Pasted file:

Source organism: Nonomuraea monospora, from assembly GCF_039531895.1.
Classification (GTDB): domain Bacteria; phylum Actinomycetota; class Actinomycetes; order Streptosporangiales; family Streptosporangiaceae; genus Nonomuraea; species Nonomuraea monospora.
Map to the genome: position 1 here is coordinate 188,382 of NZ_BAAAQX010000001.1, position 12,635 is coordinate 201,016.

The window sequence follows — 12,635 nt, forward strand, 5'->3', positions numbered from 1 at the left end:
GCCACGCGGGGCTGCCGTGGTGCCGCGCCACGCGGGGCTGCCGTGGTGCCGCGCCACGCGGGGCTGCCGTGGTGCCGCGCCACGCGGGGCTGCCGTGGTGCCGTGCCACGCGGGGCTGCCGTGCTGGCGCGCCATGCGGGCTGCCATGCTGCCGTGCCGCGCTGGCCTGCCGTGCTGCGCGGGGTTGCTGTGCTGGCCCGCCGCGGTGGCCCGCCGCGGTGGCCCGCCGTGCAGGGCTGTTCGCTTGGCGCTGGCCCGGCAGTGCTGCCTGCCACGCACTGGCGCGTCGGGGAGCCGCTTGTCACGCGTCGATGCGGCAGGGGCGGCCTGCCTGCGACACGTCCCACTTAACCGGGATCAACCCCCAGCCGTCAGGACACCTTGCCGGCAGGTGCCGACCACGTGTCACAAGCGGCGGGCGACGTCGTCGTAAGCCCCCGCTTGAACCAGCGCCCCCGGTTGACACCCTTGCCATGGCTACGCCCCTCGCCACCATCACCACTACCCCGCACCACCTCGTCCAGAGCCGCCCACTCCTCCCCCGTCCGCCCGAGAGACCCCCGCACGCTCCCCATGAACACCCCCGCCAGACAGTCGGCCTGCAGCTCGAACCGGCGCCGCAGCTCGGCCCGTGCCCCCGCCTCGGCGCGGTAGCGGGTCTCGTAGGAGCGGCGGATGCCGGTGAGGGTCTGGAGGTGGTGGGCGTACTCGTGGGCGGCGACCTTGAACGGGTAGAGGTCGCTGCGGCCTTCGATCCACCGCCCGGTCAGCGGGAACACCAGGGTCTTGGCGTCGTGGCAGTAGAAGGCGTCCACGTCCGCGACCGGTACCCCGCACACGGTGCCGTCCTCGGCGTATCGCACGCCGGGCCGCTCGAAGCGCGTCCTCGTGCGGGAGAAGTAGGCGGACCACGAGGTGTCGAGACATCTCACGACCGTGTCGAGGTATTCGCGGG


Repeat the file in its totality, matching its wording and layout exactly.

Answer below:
Source organism: Nonomuraea monospora, from assembly GCF_039531895.1.
Classification (GTDB): domain Bacteria; phylum Actinomycetota; class Actinomycetes; order Streptosporangiales; family Streptosporangiaceae; genus Nonomuraea; species Nonomuraea monospora.
Map to the genome: position 1 here is coordinate 188,382 of NZ_BAAAQX010000001.1, position 12,635 is coordinate 201,016.

The window sequence follows — 12,635 nt, forward strand, 5'->3', positions numbered from 1 at the left end:
GCCACGCGGGGCTGCCGTGGTGCCGCGCCACGCGGGGCTGCCGTGGTGCCGCGCCACGCGGGGCTGCCGTGGTGCCGCGCCACGCGGGGCTGCCGTGGTGCCGTGCCACGCGGGGCTGCCGTGCTGGCGCGCCATGCGGGCTGCCATGCTGCCGTGCCGCGCTGGCCTGCCGTGCTGCGCGGGGTTGCTGTGCTGGCCCGCCGCGGTGGCCCGCCGCGGTGGCCCGCCGTGCAGGGCTGTTCGCTTGGCGCTGGCCCGGCAGTGCTGCCTGCCACGCACTGGCGCGTCGGGGAGCCGCTTGTCACGCGTCGATGCGGCAGGGGCGGCCTGCCTGCGACACGTCCCACTTAACCGGGATCAACCCCCAGCCGTCAGGACACCTTGCCGGCAGGTGCCGACCACGTGTCACAAGCGGCGGGCGACGTCGTCGTAAGCCCCCGCTTGAACCAGCGCCCCCGGTTGACACCCTTGCCATGGCTACGCCCCTCGCCACCATCACCACTACCCCGCACCACCTCGTCCAGAGCCGCCCACTCCTCCCCCGTCCGCCCGAGAGACCCCCGCACGCTCCCCATGAACACCCCCGCCAGACAGTCGGCCTGCAGCTCGAACCGGCGCCGCAGCTCGGCCCGTGCCCCCGCCTCGGCGCGGTAGCGGGTCTCGTAGGAGCGGCGGATGCCGGTGAGGGTCTGGAGGTGGTGGGCGTACTCGTGGGCGGCGACCTTGAACGGGTAGAGGTCGCTGCGGCCTTCGATCCACCGCCCGGTCAGCGGGAACACCAGGGTCTTGGCGTCGTGGCAGTAGAAGGCGTCCACGTCCGCGACCGGTACCCCGCACACGGTGCCGTCCTCGGCGTATCGCACGCCGGGCCGCTCGAAGCGCGTCCTCGTGCGGGAGAAGTAGGCGGACCACGAGGTGTCGAGACATCTCACGACCGTGTCGAGGTATTCGCGGG